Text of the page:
Monika and Jack Kingsley are desperate for a child of their own. On a trip to India, they fall in love with Jyothi and decide to adopt the orphan child.

The new family return to England, but Jyothi finds it difficult to adapt. As Monika and Jack’s relationship fractures, Jyothi is more alone than ever and music becomes her solace. But even when her extraordinary musical talent transforms into a promising career, Jyothi still doesn’t feel like she belongs. 

Then a turbulent love affair causes her to question everything. And Jyothi realises that before she can embrace her future, she must confront her past…

The Orphan of India is an utterly evocative and heart-wrenching novel that will stay with you long after you’ve turned the last page. Perfect for fans of Dinah Jefferies, Santa Montefiore and Diane Chamberlain.

My Thoughts

Sharon Maas has become my ‘go-to’ author when I need a break from thrillers and want a novel that delivers on an emotional and thought-provoking level while transporting me to a totally different place. So when the opportunity to read The Orphan of India came up I jumped at the chance. Maas has once again written a book that touches your heart.

Jyothi is a five-year-old Indian girl living in a small village with her parents when we first meet her in 1977. Her father’s work as a dhobi has come to an end when their regular customers purchase a washing machine. The family move to Bombay in the hope that her father will find work in The Dhobi Ghat. The story progresses as we follow the fate of Jyothi throughout her life as she suffers losses and goes on to be adopted and moves to Britain.

The Orphan of India is a multi-faceted book that beautifully conveys the themes of inter-racial adoption and identity. Clearly well researched and considered, Maas really gets to the heart of how Jyothi feels – all of the confusion, the feeling of not completely belonging and her trying to find her sense of self – along with the challenges faced by her adoptive parents and the reactions from those around them. Jyothi struggles throughout her childhood and into her adulthood with her sense of identity and turns to her musical talents to define her. Some of the most beautiful prose comes when Maas describes the relationship between Jyothi and music and you can clearly tell that she is writing about this from the heart.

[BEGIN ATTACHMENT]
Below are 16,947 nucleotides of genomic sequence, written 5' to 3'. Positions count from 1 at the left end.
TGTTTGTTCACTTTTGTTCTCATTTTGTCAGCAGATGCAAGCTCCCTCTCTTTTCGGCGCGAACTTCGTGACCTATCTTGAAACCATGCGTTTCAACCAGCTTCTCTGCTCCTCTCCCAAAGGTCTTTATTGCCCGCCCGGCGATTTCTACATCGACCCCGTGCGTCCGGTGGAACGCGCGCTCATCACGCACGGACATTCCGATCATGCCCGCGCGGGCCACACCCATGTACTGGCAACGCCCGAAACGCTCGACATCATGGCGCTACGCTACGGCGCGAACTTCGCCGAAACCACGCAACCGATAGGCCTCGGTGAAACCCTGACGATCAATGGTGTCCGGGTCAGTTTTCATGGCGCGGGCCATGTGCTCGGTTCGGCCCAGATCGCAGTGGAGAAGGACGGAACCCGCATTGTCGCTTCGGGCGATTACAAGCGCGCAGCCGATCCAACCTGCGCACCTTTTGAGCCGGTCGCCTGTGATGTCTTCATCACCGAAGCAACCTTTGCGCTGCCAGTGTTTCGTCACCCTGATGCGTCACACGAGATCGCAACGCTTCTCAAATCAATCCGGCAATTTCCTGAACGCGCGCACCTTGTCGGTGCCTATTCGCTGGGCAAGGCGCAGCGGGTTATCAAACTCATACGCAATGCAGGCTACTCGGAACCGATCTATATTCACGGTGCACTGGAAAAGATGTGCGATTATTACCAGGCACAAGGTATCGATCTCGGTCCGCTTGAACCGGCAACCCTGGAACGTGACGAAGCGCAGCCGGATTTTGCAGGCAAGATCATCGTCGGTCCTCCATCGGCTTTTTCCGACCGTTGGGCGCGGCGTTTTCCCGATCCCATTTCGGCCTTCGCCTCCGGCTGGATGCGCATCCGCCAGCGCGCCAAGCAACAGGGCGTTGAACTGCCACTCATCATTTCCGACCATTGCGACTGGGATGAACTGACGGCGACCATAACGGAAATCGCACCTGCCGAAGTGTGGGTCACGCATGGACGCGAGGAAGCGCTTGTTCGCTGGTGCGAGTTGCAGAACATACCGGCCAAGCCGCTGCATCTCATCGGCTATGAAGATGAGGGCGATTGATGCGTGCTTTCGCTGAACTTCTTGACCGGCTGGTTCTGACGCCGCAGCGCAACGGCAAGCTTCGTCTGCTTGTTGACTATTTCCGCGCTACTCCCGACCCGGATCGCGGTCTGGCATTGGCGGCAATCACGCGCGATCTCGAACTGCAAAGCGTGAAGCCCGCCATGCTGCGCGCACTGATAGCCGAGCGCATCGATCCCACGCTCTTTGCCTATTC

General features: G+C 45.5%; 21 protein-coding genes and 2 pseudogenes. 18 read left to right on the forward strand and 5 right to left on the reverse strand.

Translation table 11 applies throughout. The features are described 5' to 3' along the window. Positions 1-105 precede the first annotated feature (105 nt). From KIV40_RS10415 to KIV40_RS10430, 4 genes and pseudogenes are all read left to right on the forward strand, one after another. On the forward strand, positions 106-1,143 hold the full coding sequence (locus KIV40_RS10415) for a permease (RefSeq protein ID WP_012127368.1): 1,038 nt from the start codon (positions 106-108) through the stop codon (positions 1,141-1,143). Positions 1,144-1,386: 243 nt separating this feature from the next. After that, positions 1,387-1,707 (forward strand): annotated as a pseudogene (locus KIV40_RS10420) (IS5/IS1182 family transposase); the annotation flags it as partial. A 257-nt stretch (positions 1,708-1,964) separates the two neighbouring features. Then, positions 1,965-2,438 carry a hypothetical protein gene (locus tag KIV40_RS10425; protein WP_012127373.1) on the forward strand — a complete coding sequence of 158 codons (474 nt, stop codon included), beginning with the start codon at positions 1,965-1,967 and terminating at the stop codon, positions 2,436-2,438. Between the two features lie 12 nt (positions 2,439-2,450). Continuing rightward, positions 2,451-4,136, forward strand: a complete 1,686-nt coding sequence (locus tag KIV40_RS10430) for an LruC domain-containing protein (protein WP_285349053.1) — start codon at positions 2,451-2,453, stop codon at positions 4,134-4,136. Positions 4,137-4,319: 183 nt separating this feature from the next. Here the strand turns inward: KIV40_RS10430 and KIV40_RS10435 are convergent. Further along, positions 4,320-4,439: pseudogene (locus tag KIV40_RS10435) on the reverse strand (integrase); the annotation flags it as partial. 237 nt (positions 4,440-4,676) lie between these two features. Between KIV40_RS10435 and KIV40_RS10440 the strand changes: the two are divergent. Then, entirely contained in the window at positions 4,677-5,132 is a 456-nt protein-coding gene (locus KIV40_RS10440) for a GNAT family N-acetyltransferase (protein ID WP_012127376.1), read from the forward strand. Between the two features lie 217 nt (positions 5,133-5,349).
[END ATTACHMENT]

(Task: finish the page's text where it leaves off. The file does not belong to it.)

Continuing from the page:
The narrative structure of The Orphan of India is an interesting one. We follow Jack and Monika Kingsley at from their arrival into Bombay from Britain in 1978 as Monika works to set up a charity in India and the narrative takes place in third person. As Jyothi grows the narrative structure changes to that of first person from the perspective of Jyothi. This clearly defines each part of the book and the serves to set the different stages of Jyothi’s life and how her feelings grow and develop.

The Orphan of India is another wonderful book by Maas that has all the trademark thought and care that resonates throughout her work. A heart-rending, epic tale of loss and identity that gets into your heart.

Published on 28 June 2017 by Bookouture.

A huge thank you to Sharon Maas, Bookouture and Netgalley for the advance copy in exchange for my honest review.

Sharon recently took part in Author Influences … find out about her favourite books and authors HERE.

Review – You Don’t Know Me by Imran Mahmood

The Blurb

An unnamed defendant stands accused of murder. Just before the Closing Speeches, the young man sacks his lawyer, and decides to give his own defence speech.